Participants in the meeting included Deputy Prime Minister and Government Chief of Staff Sergei Sobyanin, Deputy Prime Minister and Finance Minister Alexei Kudrin, Telecommunications and Mass Communications Minister Igor Shchegolev, Head of the Federal Agency for Press and Mass Communications Mikhail Seslavinsky, and heads of major state media outlets, including the National Television and Radio Broadcasting Company (VGTRK), the Voice of Russia Russian State Radio Broadcasting Company, the Ostankino Television Technical Centre, ITAR-TASS and RIA Novosti news agencies.
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President of Russia Dmitry Medvedev: We have agreed to discuss issues pertaining to the development of mass media. Any development requires money, first and foremost, and there is never enough money, so we should certainly assess both the financial and the substantive advancements of the Russian media in the upcoming years.
Yesterday, I held a meeting of the Presidential Council for the Development of the Information Society and there we also discussed modernisation of the national economy and implementation of modern technologies, including media and information technologies.
Progress of the media is important for us. Suffice it to say, as of July 8 this year, there were 93,532 media outlets registered in Russia – almost one hundred thousand which is a significant force. Moreover, the vast majority of these media (over 90 percent) are private and thus rumours that all the media in our country are state-owned are somewhat exaggerated.
The situation is exactly the opposite, but we do have a number of respected media that are state-owned (as is the case in other nations as well). Therefore today we are to discuss the ways state-owned media should be financed and the ways private media may be supported by both the government and the individuals. This is not only a challenge for the whole country, all of the Russian Federation, but for the regions, as well as for the civil society and business community and any possible financing options must be considered.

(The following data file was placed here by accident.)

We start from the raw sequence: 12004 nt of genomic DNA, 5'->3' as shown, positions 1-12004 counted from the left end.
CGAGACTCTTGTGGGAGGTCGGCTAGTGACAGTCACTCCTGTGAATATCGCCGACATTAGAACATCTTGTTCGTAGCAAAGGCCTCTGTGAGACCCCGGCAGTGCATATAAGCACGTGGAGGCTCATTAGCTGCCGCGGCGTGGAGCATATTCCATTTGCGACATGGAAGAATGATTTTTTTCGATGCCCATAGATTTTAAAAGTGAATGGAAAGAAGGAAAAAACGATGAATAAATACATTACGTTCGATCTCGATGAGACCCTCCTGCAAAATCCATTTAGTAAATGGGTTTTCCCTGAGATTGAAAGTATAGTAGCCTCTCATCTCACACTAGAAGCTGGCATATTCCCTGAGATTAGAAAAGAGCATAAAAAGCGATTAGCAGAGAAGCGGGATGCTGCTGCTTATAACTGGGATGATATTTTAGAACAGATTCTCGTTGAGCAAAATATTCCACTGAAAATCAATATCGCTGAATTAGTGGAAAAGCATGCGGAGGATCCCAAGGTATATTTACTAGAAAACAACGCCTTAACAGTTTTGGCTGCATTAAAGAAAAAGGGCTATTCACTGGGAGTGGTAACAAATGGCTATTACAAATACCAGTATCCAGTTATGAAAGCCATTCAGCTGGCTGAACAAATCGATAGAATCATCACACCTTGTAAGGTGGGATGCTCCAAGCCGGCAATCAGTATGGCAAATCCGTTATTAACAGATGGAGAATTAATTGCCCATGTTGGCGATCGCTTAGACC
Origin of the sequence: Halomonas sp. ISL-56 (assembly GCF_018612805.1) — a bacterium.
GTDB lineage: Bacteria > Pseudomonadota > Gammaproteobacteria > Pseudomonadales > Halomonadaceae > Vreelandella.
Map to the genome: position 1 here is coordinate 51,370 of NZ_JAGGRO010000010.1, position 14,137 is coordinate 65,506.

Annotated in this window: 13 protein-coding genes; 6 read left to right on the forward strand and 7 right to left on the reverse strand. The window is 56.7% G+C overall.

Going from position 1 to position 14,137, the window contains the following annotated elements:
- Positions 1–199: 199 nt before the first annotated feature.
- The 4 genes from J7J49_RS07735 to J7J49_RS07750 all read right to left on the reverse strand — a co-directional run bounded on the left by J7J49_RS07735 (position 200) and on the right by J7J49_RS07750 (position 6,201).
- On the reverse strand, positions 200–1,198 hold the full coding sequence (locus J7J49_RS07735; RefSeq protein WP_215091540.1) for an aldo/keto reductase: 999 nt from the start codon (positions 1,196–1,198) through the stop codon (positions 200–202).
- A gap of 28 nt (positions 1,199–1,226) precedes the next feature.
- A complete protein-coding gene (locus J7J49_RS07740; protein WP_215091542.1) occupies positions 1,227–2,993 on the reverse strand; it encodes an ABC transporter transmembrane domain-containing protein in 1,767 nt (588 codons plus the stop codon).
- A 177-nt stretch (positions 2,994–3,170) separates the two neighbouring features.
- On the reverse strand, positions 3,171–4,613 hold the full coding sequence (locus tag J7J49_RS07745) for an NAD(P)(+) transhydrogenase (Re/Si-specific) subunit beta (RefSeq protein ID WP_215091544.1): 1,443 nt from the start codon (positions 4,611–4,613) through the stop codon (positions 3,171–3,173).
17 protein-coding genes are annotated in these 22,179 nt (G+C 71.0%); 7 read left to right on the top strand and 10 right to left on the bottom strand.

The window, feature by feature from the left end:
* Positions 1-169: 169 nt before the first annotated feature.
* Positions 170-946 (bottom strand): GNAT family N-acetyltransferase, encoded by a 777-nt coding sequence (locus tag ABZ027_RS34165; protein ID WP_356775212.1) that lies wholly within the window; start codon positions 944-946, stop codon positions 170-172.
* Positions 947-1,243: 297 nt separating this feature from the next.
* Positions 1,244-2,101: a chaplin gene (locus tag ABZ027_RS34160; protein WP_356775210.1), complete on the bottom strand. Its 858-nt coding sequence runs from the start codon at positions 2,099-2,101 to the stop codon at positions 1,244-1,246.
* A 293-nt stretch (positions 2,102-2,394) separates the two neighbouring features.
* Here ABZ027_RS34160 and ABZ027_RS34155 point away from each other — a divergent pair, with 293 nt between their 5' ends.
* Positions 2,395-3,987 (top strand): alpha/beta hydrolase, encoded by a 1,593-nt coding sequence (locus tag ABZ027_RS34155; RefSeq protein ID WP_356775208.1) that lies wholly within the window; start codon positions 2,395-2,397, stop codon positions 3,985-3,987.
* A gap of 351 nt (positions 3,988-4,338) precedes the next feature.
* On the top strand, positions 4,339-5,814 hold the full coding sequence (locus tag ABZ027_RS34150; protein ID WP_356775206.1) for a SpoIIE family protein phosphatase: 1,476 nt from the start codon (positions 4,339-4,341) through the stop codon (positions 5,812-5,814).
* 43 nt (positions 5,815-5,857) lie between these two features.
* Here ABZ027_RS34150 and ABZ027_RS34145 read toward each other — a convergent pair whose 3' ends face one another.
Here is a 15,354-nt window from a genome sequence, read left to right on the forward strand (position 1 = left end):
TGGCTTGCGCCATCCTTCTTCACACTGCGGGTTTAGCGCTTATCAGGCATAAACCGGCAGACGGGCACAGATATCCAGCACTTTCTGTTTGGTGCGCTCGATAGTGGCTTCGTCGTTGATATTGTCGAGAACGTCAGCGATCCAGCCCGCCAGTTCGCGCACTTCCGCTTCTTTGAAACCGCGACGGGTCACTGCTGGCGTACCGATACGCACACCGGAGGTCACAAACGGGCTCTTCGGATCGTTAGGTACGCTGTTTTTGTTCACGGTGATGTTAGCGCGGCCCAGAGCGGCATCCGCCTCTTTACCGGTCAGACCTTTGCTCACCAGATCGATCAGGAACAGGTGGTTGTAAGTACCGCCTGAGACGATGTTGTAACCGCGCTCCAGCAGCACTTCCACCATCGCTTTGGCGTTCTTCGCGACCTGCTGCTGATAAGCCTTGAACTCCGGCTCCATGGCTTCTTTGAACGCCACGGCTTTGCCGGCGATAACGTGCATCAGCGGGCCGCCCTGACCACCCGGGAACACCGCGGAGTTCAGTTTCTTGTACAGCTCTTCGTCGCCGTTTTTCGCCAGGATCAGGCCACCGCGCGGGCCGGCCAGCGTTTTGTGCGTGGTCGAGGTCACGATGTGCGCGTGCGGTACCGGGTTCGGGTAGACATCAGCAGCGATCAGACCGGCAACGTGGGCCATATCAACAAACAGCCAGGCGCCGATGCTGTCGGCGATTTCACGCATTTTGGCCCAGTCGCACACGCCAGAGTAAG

An issue most essential for our country, given its size, is overcoming the technical, digital, and the so-called content divide between Russian media and leading global media. To be quite frank, we must also overcome the gap between the national media that are headquartered in Moscow and some other major cities of our country, and the local media.
Here, too, the situation is not that simple. Sometimes, the divide between our national and local media is even greater than the technological gap between major Russian and foreign media, let alone the content gap.
We should also review technologies and certain other issues that I am sure are now becoming increasingly relevant. Developing electronic media remains our prime task same as Internet development, which I outlined yesterday at the Council meeting.
The overall goal is a large-scale implementation of broadband Internet within the next few years and granting access to it to 90 percent of our people.
Another goal is digitisation of TV channels and media we have today, including broadcasts in high definition (HD) and, eventually, in 3D format, which is becoming increasingly popular. I don’t know how good it is for our eyes, but it is quite impressive.
All of this represents a major challenge for the country, and that is precisely why we are meeting today.